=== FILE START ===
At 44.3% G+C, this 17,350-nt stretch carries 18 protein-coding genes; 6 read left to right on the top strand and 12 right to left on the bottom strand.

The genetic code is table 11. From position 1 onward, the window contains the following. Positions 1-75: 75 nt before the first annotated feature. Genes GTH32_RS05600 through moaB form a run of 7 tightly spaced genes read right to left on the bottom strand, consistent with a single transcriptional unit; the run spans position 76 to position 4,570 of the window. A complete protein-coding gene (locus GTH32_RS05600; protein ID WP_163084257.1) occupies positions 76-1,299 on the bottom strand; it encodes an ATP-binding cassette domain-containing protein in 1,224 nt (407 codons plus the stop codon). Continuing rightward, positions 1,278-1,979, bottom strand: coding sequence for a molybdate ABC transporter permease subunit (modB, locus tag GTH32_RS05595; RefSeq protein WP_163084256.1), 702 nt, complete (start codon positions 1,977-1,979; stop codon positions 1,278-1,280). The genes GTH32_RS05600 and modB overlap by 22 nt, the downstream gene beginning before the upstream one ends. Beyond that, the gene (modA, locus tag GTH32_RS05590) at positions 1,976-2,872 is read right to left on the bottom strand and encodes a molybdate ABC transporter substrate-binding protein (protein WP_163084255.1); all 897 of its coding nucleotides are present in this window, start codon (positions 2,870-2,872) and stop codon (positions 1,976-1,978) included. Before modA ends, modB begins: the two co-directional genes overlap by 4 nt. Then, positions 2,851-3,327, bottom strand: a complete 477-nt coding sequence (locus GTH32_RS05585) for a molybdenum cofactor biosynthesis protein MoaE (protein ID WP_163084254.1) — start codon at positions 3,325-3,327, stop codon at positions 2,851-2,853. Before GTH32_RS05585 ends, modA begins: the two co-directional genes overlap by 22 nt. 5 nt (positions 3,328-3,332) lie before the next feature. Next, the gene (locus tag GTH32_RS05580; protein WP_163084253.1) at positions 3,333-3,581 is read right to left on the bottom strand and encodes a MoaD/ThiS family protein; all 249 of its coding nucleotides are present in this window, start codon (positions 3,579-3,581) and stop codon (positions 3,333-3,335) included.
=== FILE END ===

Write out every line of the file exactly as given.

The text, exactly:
At 44.3% G+C, this 17,350-nt stretch carries 18 protein-coding genes; 6 read left to right on the top strand and 12 right to left on the bottom strand.

The genetic code is table 11. From position 1 onward, the window contains the following. Positions 1-75: 75 nt before the first annotated feature. Genes GTH32_RS05600 through moaB form a run of 7 tightly spaced genes read right to left on the bottom strand, consistent with a single transcriptional unit; the run spans position 76 to position 4,570 of the window. A complete protein-coding gene (locus GTH32_RS05600; protein ID WP_163084257.1) occupies positions 76-1,299 on the bottom strand; it encodes an ATP-binding cassette domain-containing protein in 1,224 nt (407 codons plus the stop codon). Continuing rightward, positions 1,278-1,979, bottom strand: coding sequence for a molybdate ABC transporter permease subunit (modB, locus tag GTH32_RS05595; RefSeq protein WP_163084256.1), 702 nt, complete (start codon positions 1,977-1,979; stop codon positions 1,278-1,280). The genes GTH32_RS05600 and modB overlap by 22 nt, the downstream gene beginning before the upstream one ends. Beyond that, the gene (modA, locus tag GTH32_RS05590) at positions 1,976-2,872 is read right to left on the bottom strand and encodes a molybdate ABC transporter substrate-binding protein (protein WP_163084255.1); all 897 of its coding nucleotides are present in this window, start codon (positions 2,870-2,872) and stop codon (positions 1,976-1,978) included. Before modA ends, modB begins: the two co-directional genes overlap by 4 nt. Then, positions 2,851-3,327, bottom strand: a complete 477-nt coding sequence (locus GTH32_RS05585) for a molybdenum cofactor biosynthesis protein MoaE (protein ID WP_163084254.1) — start codon at positions 3,325-3,327, stop codon at positions 2,851-2,853. Before GTH32_RS05585 ends, modA begins: the two co-directional genes overlap by 22 nt. 5 nt (positions 3,328-3,332) lie before the next feature. Next, the gene (locus tag GTH32_RS05580; protein WP_163084253.1) at positions 3,333-3,581 is read right to left on the bottom strand and encodes a MoaD/ThiS family protein; all 249 of its coding nucleotides are present in this window, start codon (positions 3,579-3,581) and stop codon (positions 3,333-3,335) included.